Recently a 10th century hoard was discovered in England with a singularly interesting piece: a coin with the inscription Airdeconut
Around 1072 – 74 Adamus Bremensis wrote his famous chronicle in order to magnify the reputation of the Archbishopric of Bremen, located west of Hamburg in Northern Germany. According to his writing, he partly based his story on interviews with the Danish king, Svend Estridsøn, who was a nephew of King Canute and thus great grandson of Harold Bluetooth, renowned for the Runic stones at Jelling. According to the chronicle we are told that the Swede Olaf and his sons ruled Denmark until “Sigerich (Sigtrygg) took his place. He had not governed for long, before the son of King Svend, Hardegon (= Harthacnut), who came from the land of the Northmanni, robbed him of his Throne.” (1:52).
It is a puzzling story; not least because we possess two runic stones from Haithabau according to which Siggtryg was the son of Osfrieth and Knubu; plus we learn in Widukinds chronicle (from before 973), that Gnuba (Knubu) lost in a battle in 934 and was forced to be baptized and pay tribute to the Germans. Most historians believe, that Siggtryg died in the battle in 934 and that it was Knubu, who was superseded by Harthacnut or that Harthacnut and Knubu were one and the same. This would make the chronology less challenging, as we are later told by Adam (1:55) that Harthacnut was followed by Wurm (presumably Gorm, father of Harold Bluetooth).
The reason to dig this story up is the very recent find of a hoard of silver in Lancashire, which amongst other things included a unique coin with the inscription “Airdeconut” or Harthacnut. Dr. Gareth Williams (head of Department of Coins and Medals at the British Museum) is of the opinion that the Anglo-Saxon minter of the coin struggled to get the viking-name of this hitherto unknown Northumbrian king right while at the same time producing a coin with a clear Christian inscription on the reverse: DNS (Dominus) REX with the letters arranged in the form of a cross. The obverse with the name of the king also shows a cross. Another coin of Northhumbrian issue minted for CVN NET TI has been dated to app. 895 -902. Presumably the new find is dated around the same time.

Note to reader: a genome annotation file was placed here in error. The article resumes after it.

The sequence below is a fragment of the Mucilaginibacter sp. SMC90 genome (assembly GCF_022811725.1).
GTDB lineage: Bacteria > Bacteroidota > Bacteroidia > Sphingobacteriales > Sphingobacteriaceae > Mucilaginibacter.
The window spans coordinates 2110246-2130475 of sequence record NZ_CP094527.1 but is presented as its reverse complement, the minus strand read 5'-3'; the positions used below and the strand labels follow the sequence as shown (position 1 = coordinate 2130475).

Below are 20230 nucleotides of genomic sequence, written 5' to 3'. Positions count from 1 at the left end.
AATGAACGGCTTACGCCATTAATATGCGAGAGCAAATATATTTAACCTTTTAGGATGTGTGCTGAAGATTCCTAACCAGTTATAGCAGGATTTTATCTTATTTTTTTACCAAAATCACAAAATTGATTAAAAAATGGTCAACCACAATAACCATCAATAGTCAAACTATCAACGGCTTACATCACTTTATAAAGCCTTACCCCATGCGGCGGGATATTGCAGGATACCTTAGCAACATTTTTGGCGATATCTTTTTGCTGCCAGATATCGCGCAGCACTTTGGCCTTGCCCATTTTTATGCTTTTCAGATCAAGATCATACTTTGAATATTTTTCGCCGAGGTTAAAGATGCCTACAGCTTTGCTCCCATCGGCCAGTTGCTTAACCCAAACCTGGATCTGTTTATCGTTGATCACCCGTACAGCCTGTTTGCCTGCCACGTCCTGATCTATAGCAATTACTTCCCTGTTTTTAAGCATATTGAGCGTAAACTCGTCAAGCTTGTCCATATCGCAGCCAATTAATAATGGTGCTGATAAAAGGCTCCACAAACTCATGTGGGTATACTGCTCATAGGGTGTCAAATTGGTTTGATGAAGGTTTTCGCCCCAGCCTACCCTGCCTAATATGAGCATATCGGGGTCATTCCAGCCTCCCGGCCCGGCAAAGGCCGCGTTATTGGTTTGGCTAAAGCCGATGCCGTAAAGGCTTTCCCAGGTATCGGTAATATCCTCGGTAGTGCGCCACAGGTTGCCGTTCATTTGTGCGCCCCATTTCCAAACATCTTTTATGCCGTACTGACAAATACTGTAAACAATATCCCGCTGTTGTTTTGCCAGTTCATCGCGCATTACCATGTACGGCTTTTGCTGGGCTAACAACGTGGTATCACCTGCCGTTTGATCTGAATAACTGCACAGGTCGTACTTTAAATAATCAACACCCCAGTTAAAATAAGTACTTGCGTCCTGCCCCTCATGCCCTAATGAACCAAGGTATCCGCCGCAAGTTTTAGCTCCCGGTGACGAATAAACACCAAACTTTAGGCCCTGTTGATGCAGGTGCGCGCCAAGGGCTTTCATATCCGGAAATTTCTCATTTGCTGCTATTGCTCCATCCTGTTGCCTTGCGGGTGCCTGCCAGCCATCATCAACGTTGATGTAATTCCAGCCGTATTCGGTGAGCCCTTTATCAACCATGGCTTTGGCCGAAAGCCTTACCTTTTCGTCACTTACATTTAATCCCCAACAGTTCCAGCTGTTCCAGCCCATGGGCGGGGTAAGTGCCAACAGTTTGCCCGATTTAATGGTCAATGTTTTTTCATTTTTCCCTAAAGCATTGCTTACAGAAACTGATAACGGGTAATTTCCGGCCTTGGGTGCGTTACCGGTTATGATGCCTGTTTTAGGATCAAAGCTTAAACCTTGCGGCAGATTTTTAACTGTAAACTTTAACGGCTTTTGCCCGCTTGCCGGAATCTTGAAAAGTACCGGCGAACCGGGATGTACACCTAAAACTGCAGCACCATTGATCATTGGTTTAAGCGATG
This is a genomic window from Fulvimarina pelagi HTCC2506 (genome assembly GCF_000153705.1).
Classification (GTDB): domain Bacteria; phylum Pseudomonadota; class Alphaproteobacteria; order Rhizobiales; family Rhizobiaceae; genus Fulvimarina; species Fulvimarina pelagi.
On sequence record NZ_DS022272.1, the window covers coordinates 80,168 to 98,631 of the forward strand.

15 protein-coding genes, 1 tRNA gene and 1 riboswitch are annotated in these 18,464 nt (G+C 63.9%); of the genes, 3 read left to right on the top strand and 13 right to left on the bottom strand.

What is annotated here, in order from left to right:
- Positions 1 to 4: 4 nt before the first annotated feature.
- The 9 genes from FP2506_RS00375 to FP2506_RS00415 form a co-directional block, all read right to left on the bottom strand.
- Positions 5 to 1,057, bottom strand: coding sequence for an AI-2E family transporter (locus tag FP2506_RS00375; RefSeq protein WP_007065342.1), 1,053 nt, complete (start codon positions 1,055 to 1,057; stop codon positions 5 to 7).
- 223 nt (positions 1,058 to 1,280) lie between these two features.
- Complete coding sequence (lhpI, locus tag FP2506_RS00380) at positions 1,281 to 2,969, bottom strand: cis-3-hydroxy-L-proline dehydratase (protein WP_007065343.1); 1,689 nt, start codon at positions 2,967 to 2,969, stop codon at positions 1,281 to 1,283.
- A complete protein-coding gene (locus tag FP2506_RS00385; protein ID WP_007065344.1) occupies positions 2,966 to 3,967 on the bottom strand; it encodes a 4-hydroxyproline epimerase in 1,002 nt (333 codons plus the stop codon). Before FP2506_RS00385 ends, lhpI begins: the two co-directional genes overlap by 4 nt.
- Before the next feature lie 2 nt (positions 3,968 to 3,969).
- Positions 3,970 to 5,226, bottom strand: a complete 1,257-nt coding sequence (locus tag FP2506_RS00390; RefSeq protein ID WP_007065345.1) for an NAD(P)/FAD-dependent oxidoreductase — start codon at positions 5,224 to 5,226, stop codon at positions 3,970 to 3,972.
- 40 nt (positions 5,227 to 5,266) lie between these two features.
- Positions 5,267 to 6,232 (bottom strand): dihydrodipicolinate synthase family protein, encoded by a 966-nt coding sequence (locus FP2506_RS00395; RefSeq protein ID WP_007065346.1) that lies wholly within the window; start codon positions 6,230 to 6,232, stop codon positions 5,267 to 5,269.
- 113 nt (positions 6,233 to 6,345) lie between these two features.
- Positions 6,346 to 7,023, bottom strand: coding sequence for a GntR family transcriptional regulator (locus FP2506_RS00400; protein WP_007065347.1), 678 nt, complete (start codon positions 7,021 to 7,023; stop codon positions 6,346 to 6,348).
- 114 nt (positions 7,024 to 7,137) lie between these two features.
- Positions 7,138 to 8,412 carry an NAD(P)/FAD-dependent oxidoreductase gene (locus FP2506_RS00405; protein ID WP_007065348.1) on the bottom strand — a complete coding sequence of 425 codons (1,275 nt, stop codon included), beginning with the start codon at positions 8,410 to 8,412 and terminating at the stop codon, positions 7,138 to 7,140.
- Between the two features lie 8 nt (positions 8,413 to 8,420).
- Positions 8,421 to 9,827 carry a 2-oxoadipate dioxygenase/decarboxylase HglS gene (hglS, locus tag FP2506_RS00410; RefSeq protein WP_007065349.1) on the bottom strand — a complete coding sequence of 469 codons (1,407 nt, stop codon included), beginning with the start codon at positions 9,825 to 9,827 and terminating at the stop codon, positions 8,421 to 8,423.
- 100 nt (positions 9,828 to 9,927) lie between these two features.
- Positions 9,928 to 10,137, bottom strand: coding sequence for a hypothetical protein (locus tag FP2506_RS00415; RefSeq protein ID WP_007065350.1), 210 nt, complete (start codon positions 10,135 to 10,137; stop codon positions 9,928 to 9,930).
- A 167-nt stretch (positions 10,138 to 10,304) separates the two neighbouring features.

Might the “new” Harthacnut” be linked to the Hardegon/Harthacnut, which Svend Estridssøn recollected? Did this king rule in Northumbria and then later – after the battle of Brunanburh in 937 – return to Denmark in order to capture the kingdom, which had been subsumed by the Germans? Maybe he even sojourned for some time in Normandy during 920 – 940, while Rollo and his son William Longsword were trying to consolidate the trading emporium linking Dublin, York and Rouen? Thus explaining the connection to “The Normans” in Adams text. Intriguing questions, which might never be answered fully. What the new coin, however, might tell us, is that the Danish Royal family descending from Gorm the Old may have been more than peripherally connected to the Viking chieftains, who – starting with another Gorm = Guthrum, ruled the Danelaw in the 9th and 10th century.
By the way, the find, which has now been declared treasure, also contained a number of armrings, other coins plus some broken silver; one of the arm rings – usually given by leaders to their warriors in return for services rendered and expected – is particularly unusual, combining Irish, Anglo Saxon and Carolingian style ornament.